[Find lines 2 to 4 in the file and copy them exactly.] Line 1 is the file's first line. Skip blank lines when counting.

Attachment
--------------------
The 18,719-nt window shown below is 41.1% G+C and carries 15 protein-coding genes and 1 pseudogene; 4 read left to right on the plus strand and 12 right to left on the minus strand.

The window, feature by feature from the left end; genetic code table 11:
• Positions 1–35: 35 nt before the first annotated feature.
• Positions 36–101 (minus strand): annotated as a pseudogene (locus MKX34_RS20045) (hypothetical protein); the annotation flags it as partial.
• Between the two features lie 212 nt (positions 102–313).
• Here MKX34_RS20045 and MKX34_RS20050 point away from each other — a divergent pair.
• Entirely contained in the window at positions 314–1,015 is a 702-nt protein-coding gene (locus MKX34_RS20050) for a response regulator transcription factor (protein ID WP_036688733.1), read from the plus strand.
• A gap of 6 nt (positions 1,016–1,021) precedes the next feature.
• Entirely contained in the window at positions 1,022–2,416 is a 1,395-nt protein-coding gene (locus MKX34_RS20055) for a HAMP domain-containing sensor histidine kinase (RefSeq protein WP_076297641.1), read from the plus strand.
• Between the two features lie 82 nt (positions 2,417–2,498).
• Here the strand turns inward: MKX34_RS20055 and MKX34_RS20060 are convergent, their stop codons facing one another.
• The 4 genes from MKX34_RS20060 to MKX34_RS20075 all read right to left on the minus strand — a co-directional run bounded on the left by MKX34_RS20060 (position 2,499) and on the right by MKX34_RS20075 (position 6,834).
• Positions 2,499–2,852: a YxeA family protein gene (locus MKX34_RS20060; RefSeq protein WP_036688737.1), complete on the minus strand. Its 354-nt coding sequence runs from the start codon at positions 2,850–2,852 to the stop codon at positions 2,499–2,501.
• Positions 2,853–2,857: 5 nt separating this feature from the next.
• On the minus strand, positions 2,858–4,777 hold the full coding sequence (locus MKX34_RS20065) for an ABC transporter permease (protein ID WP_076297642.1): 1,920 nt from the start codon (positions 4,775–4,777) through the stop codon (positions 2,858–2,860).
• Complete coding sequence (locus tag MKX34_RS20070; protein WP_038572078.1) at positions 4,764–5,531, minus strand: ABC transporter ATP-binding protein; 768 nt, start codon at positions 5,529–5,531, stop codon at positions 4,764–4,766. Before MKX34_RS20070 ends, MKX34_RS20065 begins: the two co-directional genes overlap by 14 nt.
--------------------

The window, feature by feature from the left end; genetic code table 11:
• Positions 1–35: 35 nt before the first annotated feature.
• Positions 36–101 (minus strand): annotated as a pseudogene (locus MKX34_RS20045) (hypothetical protein); the annotation flags it as partial.